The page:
Once a pitch starts, it’s rarely (if ever) interrupted for anything, with the Sharks firing off questions and talking over one another to create a perfect storm of faux-boardroom anxiety for the contestant. “There’s no stopping,” Marino says. “If you mess up, you have to keep going. You have all these very dominant personalities going after you, talking over themselves. It’s sensory overload.”


According to Hale, approximately one in four contestants wind up being “scouted” by producers, meaning they’ll be contacted by the show with a cold call. That interest often stems from having a Kickstarter that helps spread word of your product. “It’s kind of like validation,” Hale says of raising capital through crowdfunding. “You might be looked upon more favorably.”


Even though Shark Tank films over 100 pitches per season, the show offers no promises when it comes to airing taped segments: a handful will wind up unused. That means contestants who sink money into advertising or inventory expecting a “Shark Tank bump” could put themselves at risk if they don’t make the final cut, which they might not find out for up to a year after taping. “You get notice you’re going to be on air about two weeks before the episode,” says Bandholz. “You don’t want to invest too much into your business because you could wind up sabotaging yourself if you don’t make it on.”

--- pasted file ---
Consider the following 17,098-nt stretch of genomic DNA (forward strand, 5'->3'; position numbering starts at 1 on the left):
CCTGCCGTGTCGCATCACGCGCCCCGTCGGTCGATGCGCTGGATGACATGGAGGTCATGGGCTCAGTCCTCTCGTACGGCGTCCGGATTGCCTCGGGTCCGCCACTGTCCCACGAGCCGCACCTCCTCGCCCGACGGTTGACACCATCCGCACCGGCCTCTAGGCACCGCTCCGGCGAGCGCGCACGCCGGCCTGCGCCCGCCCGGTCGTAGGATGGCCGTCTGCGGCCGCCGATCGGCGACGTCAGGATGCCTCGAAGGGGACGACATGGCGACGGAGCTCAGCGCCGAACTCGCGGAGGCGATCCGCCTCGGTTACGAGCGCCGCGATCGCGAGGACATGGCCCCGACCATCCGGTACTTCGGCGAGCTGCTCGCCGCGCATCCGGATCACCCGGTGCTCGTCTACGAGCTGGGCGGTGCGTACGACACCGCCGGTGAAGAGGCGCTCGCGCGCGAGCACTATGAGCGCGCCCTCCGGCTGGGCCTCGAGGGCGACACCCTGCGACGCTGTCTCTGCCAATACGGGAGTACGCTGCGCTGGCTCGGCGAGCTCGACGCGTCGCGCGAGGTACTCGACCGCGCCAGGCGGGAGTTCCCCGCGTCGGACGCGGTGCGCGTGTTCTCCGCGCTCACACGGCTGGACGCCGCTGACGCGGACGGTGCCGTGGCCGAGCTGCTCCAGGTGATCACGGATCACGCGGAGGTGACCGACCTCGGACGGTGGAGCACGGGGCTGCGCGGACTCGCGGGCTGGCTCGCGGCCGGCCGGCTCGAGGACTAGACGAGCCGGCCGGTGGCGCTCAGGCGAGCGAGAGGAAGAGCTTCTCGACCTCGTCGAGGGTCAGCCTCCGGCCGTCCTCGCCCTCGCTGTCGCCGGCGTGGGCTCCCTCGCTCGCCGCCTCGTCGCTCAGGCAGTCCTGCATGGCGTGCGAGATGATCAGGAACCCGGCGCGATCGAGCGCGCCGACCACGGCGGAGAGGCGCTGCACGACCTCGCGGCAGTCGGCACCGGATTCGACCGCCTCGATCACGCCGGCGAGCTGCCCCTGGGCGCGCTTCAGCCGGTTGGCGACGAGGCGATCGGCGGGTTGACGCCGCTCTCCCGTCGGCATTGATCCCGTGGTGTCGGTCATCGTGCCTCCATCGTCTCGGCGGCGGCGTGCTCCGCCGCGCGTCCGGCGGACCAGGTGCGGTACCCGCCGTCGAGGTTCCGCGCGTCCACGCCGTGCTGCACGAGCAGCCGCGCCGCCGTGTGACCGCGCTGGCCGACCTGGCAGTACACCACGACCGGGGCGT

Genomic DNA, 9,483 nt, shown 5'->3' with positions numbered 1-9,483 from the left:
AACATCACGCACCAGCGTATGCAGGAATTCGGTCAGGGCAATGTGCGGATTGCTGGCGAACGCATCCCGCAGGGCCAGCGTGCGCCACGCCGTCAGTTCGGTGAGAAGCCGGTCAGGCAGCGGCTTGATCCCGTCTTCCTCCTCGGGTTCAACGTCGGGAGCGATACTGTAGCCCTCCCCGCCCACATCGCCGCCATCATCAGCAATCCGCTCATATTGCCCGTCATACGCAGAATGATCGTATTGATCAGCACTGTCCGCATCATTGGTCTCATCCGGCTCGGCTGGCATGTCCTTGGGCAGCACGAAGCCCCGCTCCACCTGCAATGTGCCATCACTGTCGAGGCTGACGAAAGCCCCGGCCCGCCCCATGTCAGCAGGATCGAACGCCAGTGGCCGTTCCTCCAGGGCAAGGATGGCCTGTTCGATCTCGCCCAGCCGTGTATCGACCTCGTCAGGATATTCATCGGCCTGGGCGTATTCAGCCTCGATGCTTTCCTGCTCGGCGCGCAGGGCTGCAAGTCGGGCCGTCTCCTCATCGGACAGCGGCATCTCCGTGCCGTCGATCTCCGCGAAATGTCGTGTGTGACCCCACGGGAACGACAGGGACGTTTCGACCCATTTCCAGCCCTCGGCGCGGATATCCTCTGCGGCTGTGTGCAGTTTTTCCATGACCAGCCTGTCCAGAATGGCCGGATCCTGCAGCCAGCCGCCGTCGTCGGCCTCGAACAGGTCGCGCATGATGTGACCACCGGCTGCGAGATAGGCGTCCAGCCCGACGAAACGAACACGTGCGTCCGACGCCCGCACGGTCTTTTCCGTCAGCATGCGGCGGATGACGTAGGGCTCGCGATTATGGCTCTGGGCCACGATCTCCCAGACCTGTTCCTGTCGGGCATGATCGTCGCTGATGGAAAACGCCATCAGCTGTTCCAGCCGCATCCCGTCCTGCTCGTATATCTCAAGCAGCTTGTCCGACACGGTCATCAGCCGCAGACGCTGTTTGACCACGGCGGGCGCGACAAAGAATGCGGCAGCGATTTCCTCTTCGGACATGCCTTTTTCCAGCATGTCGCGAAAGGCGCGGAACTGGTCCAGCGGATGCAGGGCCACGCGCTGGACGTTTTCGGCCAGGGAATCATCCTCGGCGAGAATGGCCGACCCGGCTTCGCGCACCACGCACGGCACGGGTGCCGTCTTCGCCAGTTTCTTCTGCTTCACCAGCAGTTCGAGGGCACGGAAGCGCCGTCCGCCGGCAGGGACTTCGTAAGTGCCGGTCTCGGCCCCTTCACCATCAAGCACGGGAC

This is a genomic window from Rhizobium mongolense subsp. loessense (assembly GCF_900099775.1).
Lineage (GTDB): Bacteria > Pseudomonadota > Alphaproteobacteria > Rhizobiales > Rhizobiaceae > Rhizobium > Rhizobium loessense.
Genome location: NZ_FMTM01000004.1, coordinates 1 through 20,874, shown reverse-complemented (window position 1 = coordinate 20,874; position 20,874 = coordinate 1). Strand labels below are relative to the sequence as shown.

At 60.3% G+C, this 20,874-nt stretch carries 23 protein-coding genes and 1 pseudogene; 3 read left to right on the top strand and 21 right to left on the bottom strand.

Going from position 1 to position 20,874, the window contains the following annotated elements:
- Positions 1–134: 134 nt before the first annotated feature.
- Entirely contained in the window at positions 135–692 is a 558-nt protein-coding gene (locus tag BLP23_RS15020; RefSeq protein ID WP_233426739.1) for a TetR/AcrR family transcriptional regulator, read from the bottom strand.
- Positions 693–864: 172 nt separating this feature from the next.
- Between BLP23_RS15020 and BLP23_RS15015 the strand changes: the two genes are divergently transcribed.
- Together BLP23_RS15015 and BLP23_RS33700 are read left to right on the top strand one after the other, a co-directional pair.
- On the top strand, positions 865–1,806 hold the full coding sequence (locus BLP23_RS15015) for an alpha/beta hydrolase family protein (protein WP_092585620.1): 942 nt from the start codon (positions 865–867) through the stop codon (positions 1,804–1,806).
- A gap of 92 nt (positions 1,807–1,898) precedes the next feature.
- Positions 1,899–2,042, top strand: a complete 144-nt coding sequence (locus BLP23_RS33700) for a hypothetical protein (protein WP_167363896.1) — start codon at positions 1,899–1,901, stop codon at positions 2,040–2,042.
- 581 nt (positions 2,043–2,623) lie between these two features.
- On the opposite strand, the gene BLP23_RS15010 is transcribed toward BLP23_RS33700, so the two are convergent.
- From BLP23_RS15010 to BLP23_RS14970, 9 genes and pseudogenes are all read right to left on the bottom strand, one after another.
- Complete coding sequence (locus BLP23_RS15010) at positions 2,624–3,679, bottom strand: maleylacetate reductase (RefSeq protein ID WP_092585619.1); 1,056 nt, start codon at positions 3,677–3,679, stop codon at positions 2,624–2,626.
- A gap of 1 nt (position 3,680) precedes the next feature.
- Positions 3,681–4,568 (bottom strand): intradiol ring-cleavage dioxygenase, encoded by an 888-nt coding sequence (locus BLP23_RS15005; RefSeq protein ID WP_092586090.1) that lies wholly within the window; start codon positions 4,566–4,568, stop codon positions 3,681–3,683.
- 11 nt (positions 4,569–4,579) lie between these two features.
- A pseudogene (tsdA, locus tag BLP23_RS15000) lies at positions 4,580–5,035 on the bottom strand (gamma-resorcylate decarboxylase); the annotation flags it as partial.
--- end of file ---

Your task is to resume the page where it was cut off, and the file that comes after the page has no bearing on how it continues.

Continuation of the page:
Entrepreneurs are taken from their hotel to a waiting area, and then to the set. No Sharks are introduced to them prior to their segment. “There’s no access to them whatsoever,” Marino says. “They just film one right after another. I did get to pee next to Robert Herjavec one time, though. All I said was, ‘Hey, see you soon!’”


Once entrepreneurs are done filming, they’re immediately whisked off-set and into a meeting with a show-appointed psychiatrist for an off-air evaluation. “They just want to work through how you’re feeling,” says Bandholz. “I’ve heard from other contestants that they can be devastated by their performance, or by what the appearance might mean for their business. It’s a very intense emotional roller coaster.”